In this blog, we will discuss DHCP snooping in detail. Sometimes, users can acquire illegal IP addresses. This is where the DHCP snooping can come into play which prevents a user from acquiring a fake IP address coming from an untrustworthy DHCP server.
In other words, we can say that the DHCP server is a security feature available on Cisco switches that helps to protect against attacks that take advantage of DHCP. This is a part of CCNA course syllabus ‘configure layer 2 security features’.
We will cover what is DHCP snooping, how it works, the common attacks prevented by DHCP snooping, and DHCP snooping configuration. Let us begin covering all these topics one by one in detail.
In the previous blog of our CCNA 200-301 series , we talked about the Port Security in networking. I recommend you go through it before you jump to this blog.
Stick till the end to grasp all these important concepts!
Let’s now go over the basics of DHCP snooping.
DHCP snooping is a security feature of switches that are used to filter DHCP messages received on untrusted ports. You must note that the DHCP snooping only filters DHCP messages. Any other non-DHCP message is not affected.
The following are the key features of DHCP snooping:
- All ports are untrusted by default. It is up to you to configure which ports will be trusted.
- By default, uplink ports are configured as trusted ports whereas downlink ports are untrusted ports. The latter remains untrusted as any malicious user can initiate a DHCP-based attack from one of their devices in a network connected via a DHCP server.
For example, if there is an end host in a network that wants an IP address, it will use a DHCP server or relay agent to receive an IP address. Since the downlink ports on the switches (pointing toward the end hosts) are untrusted, a network administrator must configure the uplink ports (trusted ports).
- DHCP snooping won’t inspect any messages on trusted ports. The switch will forward them as normal. The ports that point away from the end hosts toward the network infrastructure are uplink hosts.
- The DHCP server then replies to the DHCP message sent by the user and sends it back to the user through uplink ports.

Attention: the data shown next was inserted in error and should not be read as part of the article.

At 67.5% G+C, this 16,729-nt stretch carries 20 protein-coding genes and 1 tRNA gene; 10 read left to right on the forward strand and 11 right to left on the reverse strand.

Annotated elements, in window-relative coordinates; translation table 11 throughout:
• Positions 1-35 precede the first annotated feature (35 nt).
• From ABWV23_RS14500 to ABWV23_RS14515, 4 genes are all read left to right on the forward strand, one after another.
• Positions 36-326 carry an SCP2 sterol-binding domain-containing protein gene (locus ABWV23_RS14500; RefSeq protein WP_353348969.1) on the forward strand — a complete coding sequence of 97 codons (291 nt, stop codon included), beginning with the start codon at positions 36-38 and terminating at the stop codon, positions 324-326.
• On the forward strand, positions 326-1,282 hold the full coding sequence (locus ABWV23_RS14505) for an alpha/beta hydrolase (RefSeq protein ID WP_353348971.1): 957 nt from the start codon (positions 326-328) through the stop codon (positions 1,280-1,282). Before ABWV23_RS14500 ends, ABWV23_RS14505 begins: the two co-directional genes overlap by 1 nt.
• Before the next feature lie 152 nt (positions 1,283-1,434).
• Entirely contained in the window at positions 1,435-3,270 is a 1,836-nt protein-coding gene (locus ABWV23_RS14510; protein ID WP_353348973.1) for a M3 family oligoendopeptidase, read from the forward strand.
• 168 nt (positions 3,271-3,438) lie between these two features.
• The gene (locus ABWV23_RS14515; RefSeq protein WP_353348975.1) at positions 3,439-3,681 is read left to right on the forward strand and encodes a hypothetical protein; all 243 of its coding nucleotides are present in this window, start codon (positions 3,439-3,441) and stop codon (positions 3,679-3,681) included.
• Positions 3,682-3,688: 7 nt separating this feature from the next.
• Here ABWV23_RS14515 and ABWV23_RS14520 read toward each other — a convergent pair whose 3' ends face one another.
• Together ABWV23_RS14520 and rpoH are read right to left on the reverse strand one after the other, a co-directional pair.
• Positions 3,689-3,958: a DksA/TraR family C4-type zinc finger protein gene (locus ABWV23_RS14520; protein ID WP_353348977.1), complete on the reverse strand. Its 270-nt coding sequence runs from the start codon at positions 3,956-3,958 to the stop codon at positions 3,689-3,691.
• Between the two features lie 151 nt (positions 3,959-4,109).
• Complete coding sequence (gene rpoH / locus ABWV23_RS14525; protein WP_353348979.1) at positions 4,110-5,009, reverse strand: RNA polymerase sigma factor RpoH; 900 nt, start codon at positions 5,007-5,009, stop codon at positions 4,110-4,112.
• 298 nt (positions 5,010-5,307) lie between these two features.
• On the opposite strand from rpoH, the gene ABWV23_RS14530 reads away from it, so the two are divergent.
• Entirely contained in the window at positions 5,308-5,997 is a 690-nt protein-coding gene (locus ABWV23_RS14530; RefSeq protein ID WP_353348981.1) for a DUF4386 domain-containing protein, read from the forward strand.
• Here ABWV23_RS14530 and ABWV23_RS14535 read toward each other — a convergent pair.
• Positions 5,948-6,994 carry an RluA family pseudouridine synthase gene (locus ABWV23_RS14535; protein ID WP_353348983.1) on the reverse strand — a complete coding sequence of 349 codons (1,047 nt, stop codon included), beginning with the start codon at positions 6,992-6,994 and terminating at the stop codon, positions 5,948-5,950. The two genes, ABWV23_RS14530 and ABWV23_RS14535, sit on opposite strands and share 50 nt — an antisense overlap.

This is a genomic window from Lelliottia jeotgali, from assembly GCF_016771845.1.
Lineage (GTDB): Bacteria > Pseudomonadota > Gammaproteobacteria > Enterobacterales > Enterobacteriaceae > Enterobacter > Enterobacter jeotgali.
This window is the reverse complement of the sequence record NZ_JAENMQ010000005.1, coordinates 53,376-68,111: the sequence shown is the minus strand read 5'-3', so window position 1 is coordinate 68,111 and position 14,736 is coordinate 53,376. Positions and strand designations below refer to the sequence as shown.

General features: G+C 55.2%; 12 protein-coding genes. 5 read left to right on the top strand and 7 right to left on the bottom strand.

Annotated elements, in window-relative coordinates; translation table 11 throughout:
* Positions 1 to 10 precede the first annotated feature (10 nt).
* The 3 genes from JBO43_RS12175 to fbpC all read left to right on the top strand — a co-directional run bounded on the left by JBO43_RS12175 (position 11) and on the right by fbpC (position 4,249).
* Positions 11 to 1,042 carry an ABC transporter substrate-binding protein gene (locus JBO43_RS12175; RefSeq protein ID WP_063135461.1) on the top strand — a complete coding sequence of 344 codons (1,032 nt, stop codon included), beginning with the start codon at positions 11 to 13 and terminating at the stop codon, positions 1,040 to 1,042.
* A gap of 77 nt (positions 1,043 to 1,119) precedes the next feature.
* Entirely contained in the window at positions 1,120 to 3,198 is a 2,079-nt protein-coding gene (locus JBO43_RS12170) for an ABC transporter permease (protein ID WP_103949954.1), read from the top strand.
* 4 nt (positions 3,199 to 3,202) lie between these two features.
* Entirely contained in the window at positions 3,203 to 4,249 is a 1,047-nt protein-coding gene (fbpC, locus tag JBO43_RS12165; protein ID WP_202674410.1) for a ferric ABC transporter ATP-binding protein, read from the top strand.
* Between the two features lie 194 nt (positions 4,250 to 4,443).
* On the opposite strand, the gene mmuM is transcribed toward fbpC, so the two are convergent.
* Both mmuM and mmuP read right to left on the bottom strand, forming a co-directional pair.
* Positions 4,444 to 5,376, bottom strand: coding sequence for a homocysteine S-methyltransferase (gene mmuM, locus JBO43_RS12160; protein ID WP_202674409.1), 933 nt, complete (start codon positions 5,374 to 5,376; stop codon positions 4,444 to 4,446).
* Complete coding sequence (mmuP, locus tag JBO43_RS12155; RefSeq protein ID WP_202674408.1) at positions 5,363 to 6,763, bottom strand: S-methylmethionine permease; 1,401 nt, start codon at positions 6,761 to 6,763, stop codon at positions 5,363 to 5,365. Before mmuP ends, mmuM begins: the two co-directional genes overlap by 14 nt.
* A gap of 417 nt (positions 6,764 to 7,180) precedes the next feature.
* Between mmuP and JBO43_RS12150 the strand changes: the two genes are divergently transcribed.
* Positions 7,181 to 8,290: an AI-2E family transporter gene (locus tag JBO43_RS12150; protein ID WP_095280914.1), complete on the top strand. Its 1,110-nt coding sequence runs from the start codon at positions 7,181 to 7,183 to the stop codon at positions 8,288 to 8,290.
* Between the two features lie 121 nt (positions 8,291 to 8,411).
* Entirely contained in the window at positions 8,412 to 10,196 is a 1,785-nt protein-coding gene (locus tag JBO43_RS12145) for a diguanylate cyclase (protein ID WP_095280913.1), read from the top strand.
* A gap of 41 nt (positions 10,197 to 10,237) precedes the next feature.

How Does DHCP Snooping Work?
In order to understand how DHCP snooping works, it is very important for you to understand how a DHCP server works in the first place.
When the DHCP is enabled, a network device without any IP address assigned will approach the DHCP server in four stages:
- Discovery stage
- Offer stage
- Request stage
- Acknowledgment stage
We have already discussed these stages in our DHCP blog. Make sure to read it before you learn DHCP snooping.
As we have read in the above-mentioned example the DHCP offer message can only be sent through the trusted port when the DHCP snooping is initiated. Or else, it will be cancelled and dropped.
After the offer stage, a DHCP binding table is created on the basis of the DHCP ACK message in the acknowledgment stage. The following metrics are noted in the DHCP binding table:
- MAC address of the host
- The leased IP address from the DHCP server
- The binding type
- The VLAN number
- Interface information related to the host
If the upcoming DHCP packet received from an untrusted host fails to match the provided information, it will be disapproved.
What are the Common Attacks Prevented by DHCP?
Let us now discuss a bunch of examples of DHCP-based attacks that DHCP snooping can prevent against!
- It is also called a DHCP exhaustion attack.
- In such an attack, the attacker uses a spoofed MAC address to flood the DHCP Discover messages, i.e., the messages that are sent to request the IP address.
- Then the target server’s DHCP pool becomes full. This results in a Denial-of-Service (DoS) to other devices.
- They won’t be able to get an IP address from the server.
- The attacker sends countless DHCP discover messages with false source MAC addresses.
DHCP Poisoning/Spoofing Attack (Man-in-the-Middle):
- DHCP poisoning can be used to perform a Man-in-the-Middle attack.
- A fake DHCP server replies to a client’s DHCP discover messages and assigns them an IP address, but makes the client use the fake/rogue server’s IP as the default gateway.
- The client usually accepts the first offer message they receive.
- This will cause the client to send traffic to the attacker instead of the real default gateway.
- The attacker can then modify or examine the traffic before forwarding it to the real default gateway.
How is DHCP Snooping Configured?
Let us now go over some basic DHCP snooping configurations.
In order to enable DHCP snooping on the switch (switch no. 2), the following command is run:
SW2(config)#ip dhcp snooping
But this is not enough. The DHCP snooping needs to be enabled globally with IP DHCP snooping by directing the switch to enable it on the VLAN as such:
SW2(config)#ip dhcp snooping vlan1
Then the no ip dhcp snooping information option is enabled as such. This step is not necessary but depends on the network design.
SW2(config)#no ip dhcp snooping information option
Finally, one of the uplink port or interface on the switch (G0/0 interface) is configured as such:
SW2(config)#ip dhcp snooping trust
As we have discussed before that all the ports are untrusted by default and it needs to be mentioned which ports can be trusted.
A similar configuration is performed for another switch such as switch no. 1 in a network consisting of the DHCP server.
After that, the DHCP binding table is checked by using the following command:
SW1#show ip dhcp snooping binding
This is how DHCP snooping is configured!
This wraps up everything you need to know about DHCP snooping. It is very important to learn the mechanism of DHCP snooping and how a DHCP server behaves in such a situation. Before jumping on to DHCP snooping, it is necessary to learn how DHCP works and assigns IP addresses to the hosts.